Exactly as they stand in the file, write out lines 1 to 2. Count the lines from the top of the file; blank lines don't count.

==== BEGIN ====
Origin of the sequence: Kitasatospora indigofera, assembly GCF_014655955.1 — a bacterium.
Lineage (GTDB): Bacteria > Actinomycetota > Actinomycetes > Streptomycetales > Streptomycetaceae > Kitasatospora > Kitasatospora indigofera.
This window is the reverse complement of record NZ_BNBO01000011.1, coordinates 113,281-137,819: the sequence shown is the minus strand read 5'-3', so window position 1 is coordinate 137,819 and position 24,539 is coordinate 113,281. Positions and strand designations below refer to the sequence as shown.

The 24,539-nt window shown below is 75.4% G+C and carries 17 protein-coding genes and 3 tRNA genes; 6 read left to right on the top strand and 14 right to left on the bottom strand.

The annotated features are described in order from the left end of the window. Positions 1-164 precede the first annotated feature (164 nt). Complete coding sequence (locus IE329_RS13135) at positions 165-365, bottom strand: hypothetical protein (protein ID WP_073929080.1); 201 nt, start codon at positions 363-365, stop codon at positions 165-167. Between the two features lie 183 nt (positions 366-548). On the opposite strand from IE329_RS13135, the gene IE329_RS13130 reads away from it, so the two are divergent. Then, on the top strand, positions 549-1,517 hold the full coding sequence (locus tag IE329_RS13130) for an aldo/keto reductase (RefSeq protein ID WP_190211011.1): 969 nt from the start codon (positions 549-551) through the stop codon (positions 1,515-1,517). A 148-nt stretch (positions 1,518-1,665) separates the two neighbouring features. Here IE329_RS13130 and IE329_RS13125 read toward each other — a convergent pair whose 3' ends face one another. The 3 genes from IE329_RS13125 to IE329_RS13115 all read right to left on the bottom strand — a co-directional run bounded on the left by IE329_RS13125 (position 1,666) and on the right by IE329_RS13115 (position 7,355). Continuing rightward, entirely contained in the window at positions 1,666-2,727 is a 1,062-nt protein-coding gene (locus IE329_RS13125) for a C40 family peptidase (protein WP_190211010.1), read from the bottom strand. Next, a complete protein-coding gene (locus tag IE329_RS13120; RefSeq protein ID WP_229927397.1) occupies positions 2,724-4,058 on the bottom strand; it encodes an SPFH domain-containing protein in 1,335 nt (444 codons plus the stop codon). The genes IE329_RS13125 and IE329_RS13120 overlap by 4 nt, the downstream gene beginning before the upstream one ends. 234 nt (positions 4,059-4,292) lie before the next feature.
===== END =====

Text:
Origin of the sequence: Kitasatospora indigofera, assembly GCF_014655955.1 — a bacterium.
Lineage (GTDB): Bacteria > Actinomycetota > Actinomycetes > Streptomycetales > Streptomycetaceae > Kitasatospora > Kitasatospora indigofera.